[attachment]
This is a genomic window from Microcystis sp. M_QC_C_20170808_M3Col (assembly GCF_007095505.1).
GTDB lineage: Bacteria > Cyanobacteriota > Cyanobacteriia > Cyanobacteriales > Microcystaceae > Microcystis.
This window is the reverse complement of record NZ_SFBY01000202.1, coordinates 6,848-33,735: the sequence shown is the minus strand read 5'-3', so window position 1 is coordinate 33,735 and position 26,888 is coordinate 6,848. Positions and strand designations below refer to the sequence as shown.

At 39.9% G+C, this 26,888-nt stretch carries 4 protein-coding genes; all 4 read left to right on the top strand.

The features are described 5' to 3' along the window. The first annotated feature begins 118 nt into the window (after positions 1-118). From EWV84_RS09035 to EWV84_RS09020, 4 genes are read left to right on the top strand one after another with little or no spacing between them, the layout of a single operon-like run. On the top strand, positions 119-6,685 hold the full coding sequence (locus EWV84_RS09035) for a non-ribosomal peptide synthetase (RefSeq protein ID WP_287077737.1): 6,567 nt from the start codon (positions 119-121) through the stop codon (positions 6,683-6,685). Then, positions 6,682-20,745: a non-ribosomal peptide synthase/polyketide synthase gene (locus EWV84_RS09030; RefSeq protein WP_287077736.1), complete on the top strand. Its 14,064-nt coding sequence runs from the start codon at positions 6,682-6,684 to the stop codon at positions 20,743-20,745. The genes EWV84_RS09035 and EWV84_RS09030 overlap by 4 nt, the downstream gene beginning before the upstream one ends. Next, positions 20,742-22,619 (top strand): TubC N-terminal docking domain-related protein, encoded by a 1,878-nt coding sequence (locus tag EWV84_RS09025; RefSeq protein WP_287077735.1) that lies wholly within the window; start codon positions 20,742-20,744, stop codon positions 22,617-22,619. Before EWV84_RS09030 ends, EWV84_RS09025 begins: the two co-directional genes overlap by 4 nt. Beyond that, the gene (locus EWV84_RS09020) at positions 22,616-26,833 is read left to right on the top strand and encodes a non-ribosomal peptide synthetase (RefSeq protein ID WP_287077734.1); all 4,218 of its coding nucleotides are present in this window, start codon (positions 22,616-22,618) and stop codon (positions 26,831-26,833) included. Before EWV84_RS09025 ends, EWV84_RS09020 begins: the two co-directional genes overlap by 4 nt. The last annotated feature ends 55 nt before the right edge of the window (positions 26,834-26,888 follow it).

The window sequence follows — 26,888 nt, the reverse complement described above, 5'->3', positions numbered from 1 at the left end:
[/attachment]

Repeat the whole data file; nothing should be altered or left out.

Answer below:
This is a genomic window from Microcystis sp. M_QC_C_20170808_M3Col (assembly GCF_007095505.1).
GTDB lineage: Bacteria > Cyanobacteriota > Cyanobacteriia > Cyanobacteriales > Microcystaceae > Microcystis.
This window is the reverse complement of record NZ_SFBY01000202.1, coordinates 6,848-33,735: the sequence shown is the minus strand read 5'-3', so window position 1 is coordinate 33,735 and position 26,888 is coordinate 6,848. Positions and strand designations below refer to the sequence as shown.

At 39.9% G+C, this 26,888-nt stretch carries 4 protein-coding genes; all 4 read left to right on the top strand.

The features are described 5' to 3' along the window. The first annotated feature begins 118 nt into the window (after positions 1-118). From EWV84_RS09035 to EWV84_RS09020, 4 genes are read left to right on the top strand one after another with little or no spacing between them, the layout of a single operon-like run. On the top strand, positions 119-6,685 hold the full coding sequence (locus EWV84_RS09035) for a non-ribosomal peptide synthetase (RefSeq protein ID WP_287077737.1): 6,567 nt from the start codon (positions 119-121) through the stop codon (positions 6,683-6,685). Then, positions 6,682-20,745: a non-ribosomal peptide synthase/polyketide synthase gene (locus EWV84_RS09030; RefSeq protein WP_287077736.1), complete on the top strand. Its 14,064-nt coding sequence runs from the start codon at positions 6,682-6,684 to the stop codon at positions 20,743-20,745. The genes EWV84_RS09035 and EWV84_RS09030 overlap by 4 nt, the downstream gene beginning before the upstream one ends. Next, positions 20,742-22,619 (top strand): TubC N-terminal docking domain-related protein, encoded by a 1,878-nt coding sequence (locus tag EWV84_RS09025; RefSeq protein WP_287077735.1) that lies wholly within the window; start codon positions 20,742-20,744, stop codon positions 22,617-22,619. Before EWV84_RS09030 ends, EWV84_RS09025 begins: the two co-directional genes overlap by 4 nt. Beyond that, the gene (locus EWV84_RS09020) at positions 22,616-26,833 is read left to right on the top strand and encodes a non-ribosomal peptide synthetase (RefSeq protein ID WP_287077734.1); all 4,218 of its coding nucleotides are present in this window, start codon (positions 22,616-22,618) and stop codon (positions 26,831-26,833) included. Before EWV84_RS09025 ends, EWV84_RS09020 begins: the two co-directional genes overlap by 4 nt. The last annotated feature ends 55 nt before the right edge of the window (positions 26,834-26,888 follow it).

The window sequence follows — 26,888 nt, the reverse complement described above, 5'->3', positions numbered from 1 at the left end: